Discretion is a central topic in the literature on service delivery of frontline professionals, especially in the light of neoliberal transformations in all welfare states. Previous studies have focused on exploring “discretionary space” and its meaning for service delivery, but these studies have not been able to clearly identify single determinants of perceived discretion. This study aims to contribute to the discussion by investigating factors that influence perceived discretion. To this end, data were examined from a nationwide survey of Swedish frontline professionals (N = 1319) within two major welfare organizations: the Public Employment Service and the Swedish Social Insurance Agency. Hierarchical OLS regression was applied, resulting in the identification of two major influencing factors. Frontline professionals who reported higher levels of work pressure showed less perceived discretion, and frontline professionals working at the Public Employment Service showed higher levels of perceived discretion than those working at the Social Insurance Agency, highlighting the importance of organizational context for discretion. Greater work experience also proved to increase the feeling of having discretion at work. The results of this paper add to the existing literature by proposing a model of factors that are important for perceived discretion by frontline professionals.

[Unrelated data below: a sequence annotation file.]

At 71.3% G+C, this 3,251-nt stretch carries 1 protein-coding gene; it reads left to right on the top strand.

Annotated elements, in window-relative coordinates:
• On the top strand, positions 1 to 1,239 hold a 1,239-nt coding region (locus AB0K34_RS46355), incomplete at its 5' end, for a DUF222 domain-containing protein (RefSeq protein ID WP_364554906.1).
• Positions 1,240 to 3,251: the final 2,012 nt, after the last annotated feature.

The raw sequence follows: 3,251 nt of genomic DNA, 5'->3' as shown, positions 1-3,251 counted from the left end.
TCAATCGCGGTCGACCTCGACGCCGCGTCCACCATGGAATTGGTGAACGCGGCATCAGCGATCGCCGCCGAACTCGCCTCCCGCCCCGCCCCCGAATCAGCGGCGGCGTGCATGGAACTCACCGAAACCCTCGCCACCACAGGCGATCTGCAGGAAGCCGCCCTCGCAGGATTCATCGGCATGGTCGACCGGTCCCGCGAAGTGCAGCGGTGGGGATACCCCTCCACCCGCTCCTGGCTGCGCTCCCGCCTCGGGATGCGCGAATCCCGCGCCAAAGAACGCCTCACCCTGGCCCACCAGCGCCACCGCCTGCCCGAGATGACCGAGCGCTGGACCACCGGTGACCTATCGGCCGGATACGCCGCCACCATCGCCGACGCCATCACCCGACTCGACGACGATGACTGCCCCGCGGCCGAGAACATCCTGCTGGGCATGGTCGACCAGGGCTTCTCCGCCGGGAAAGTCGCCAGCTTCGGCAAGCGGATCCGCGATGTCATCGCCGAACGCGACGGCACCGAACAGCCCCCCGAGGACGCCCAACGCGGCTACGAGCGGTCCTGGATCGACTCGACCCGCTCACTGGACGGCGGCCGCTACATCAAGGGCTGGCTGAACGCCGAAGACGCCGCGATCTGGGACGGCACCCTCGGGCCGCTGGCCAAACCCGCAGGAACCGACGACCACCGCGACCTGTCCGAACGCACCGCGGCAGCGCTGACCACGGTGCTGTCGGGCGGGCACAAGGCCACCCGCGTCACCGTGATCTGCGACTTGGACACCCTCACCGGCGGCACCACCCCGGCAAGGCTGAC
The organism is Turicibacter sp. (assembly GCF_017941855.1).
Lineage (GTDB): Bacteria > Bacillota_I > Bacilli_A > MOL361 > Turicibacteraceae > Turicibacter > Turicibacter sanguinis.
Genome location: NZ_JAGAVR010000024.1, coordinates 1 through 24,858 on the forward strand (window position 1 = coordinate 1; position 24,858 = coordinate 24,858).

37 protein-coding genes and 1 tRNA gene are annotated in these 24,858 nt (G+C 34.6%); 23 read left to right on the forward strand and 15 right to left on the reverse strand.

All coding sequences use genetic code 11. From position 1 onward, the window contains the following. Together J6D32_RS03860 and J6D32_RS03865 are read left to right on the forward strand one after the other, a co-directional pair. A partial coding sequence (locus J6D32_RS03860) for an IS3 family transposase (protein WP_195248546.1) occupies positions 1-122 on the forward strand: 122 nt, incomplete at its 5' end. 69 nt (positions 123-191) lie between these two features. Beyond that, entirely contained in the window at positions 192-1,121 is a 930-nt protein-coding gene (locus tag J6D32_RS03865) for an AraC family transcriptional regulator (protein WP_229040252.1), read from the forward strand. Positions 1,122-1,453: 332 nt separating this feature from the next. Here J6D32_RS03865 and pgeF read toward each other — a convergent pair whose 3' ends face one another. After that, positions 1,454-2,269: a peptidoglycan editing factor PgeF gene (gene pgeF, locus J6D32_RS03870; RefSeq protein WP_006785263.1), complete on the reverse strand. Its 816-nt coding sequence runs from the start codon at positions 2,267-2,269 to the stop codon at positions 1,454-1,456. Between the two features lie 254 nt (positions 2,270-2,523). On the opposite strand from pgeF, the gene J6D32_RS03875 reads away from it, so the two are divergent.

|Journal||Journal of Professions and Organization|
|Number of pages||13|
|Publication status||Published - 22 Oct 2022|
Bibliographical noteEpub ahead of print. Published online: 22 October 2022.
- Welfare institutions
- Frontline professionals
- Welfare states
- Quantitative methods